The Avant-garde mind needed to design the complex inner workings of a watch fascinates all but a selective few of us, mere mortals. The Promethean ambition to master time has inspired inventive minds for centuries; with the hands of talented craftsmen bringing exquisite horological art to life. Beyond the intricacies of the mechanics of time, the relentless search for perfection in their manufacturing is the hallmark which we call “Haute Horlogerie”. Here is an in-depth guide to the different techniques used to finish a movement, according to the concept of “Haute Horlogerie”.
The term ‘finish’ encompasses the vast array of techniques performed on watch components once they have been produced by machines. All the traces of machining are erased, parts are polished and decorated with extreme care by hand. Raw metal is turned into works of art – horological alchemy.
The intricacies L951.6 calibre of the A. Lange und Söhne Datograph. As always with the Saxon manufacture, the movement is identifiable at first sight through unique details, among which technical features and characteristic finishes, such as the gold chatons for the jewels held by blued screws.
In some respects, finishes might have a practical application or function. Beyond the aesthetic interest, plating protects from corrosion. Geneva stripes are sometimes said to help ‘trap’ dust away from the moving parts of the movement. The traditional heating of steel screws changes their colour to a deep royal blue while also hardening them. In any case, finishes on the movement are a sign of the attention given to the minutest details in making the movement, hence a guarantee of its technical perfection.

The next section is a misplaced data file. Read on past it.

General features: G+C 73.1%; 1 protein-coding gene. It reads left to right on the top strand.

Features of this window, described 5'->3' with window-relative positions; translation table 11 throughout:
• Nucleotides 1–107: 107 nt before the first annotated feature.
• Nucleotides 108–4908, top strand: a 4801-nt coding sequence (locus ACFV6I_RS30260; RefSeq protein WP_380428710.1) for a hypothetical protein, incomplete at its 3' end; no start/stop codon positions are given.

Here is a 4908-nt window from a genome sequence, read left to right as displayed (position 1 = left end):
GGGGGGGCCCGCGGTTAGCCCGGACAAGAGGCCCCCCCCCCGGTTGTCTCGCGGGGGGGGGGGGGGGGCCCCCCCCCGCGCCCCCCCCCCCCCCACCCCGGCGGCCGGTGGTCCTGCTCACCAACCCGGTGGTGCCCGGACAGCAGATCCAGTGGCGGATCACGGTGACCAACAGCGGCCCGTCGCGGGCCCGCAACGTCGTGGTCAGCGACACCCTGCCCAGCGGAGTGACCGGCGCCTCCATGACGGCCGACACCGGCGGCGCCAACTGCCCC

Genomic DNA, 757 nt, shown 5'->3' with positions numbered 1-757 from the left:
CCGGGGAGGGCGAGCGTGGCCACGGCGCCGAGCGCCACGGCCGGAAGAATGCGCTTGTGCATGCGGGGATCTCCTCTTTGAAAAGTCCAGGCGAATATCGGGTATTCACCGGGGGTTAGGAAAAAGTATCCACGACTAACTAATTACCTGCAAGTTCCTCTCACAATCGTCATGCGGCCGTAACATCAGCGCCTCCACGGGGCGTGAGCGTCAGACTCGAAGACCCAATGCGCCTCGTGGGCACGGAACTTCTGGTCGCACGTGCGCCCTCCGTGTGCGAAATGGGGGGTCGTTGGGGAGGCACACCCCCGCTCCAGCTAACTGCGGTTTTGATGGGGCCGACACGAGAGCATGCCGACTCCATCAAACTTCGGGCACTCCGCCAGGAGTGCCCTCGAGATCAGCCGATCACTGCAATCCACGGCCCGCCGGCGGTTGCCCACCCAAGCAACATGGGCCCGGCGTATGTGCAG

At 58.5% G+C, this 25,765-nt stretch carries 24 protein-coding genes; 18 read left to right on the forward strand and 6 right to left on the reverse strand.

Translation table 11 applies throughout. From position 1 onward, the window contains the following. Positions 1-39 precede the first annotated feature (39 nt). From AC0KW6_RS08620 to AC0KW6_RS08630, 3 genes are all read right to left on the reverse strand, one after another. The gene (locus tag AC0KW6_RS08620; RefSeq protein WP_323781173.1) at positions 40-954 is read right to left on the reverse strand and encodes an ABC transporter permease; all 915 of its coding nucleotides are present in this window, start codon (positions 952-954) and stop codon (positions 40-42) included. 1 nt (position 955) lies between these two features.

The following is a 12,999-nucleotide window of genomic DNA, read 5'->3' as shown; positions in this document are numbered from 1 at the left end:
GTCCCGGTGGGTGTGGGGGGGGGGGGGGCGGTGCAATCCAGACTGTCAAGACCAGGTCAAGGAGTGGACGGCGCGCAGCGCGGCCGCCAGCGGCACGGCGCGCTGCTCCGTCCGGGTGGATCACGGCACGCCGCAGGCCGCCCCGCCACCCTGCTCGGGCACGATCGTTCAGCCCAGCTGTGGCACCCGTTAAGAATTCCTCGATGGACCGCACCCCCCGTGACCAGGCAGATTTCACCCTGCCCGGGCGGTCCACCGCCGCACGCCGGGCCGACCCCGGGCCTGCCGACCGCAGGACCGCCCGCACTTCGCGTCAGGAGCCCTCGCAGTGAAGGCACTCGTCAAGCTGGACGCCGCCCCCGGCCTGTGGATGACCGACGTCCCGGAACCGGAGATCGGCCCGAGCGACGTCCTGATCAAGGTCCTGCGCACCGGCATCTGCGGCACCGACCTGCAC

Details of the superb movement by Finnish independent watchmaker Kari Voutilainen. Understated at first glance; but beneath the apparent simplicity lies exceptional craftsmanship in every respect. Hours of meticulous hand work are needed to obtain the flawless polish of the balance bridge.
While modern CNC machines can be used to produce and pre-finish watch components, elaborate hand-finished movements are something else, and can be considered as true works of art. The charm of parts embellished by gestures and skills passed down through generations and performed by talented craftsmen cannot be rivalled or equalled by industrial finishing processes. Some operations, like the work on certain angles can only be performed by hand (this is the case for internal or sharp angles). Last but not least, each piece becomes unique, the gift of “imperfections” being authenticity plus, however as trained watchmakers are, no two will ever be perfectly identical.